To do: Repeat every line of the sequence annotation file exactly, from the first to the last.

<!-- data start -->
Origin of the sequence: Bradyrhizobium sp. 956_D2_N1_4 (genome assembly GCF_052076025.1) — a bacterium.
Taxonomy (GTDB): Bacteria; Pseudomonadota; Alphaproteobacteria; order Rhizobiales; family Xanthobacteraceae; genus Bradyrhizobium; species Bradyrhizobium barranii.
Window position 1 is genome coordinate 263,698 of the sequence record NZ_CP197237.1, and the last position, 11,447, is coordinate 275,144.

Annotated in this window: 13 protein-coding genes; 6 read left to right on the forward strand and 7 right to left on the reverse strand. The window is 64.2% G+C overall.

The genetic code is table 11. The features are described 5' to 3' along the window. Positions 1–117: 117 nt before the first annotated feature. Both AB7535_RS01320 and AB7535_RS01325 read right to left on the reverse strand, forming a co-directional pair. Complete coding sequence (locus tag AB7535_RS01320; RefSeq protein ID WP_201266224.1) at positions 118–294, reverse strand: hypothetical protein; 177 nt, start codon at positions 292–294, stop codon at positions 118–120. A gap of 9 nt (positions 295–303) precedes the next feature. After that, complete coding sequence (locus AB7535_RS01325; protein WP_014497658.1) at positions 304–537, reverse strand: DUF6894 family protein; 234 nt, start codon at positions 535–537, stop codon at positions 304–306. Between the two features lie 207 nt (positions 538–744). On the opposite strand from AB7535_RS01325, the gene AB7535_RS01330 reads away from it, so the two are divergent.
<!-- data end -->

Origin of the sequence: Bradyrhizobium sp. 956_D2_N1_4 (genome assembly GCF_052076025.1) — a bacterium.
Taxonomy (GTDB): Bacteria; Pseudomonadota; Alphaproteobacteria; order Rhizobiales; family Xanthobacteraceae; genus Bradyrhizobium; species Bradyrhizobium barranii.
Window position 1 is genome coordinate 263,698 of the sequence record NZ_CP197237.1, and the last position, 11,447, is coordinate 275,144.

Annotated in this window: 13 protein-coding genes; 6 read left to right on the forward strand and 7 right to left on the reverse strand. The window is 64.2% G+C overall.

The genetic code is table 11. The features are described 5' to 3' along the window. Positions 1–117: 117 nt before the first annotated feature. Both AB7535_RS01320 and AB7535_RS01325 read right to left on the reverse strand, forming a co-directional pair. Complete coding sequence (locus tag AB7535_RS01320; RefSeq protein ID WP_201266224.1) at positions 118–294, reverse strand: hypothetical protein; 177 nt, start codon at positions 292–294, stop codon at positions 118–120. A gap of 9 nt (positions 295–303) precedes the next feature. After that, complete coding sequence (locus AB7535_RS01325; protein WP_014497658.1) at positions 304–537, reverse strand: DUF6894 family protein; 234 nt, start codon at positions 535–537, stop codon at positions 304–306. Between the two features lie 207 nt (positions 538–744). On the opposite strand from AB7535_RS01325, the gene AB7535_RS01330 reads away from it, so the two are divergent.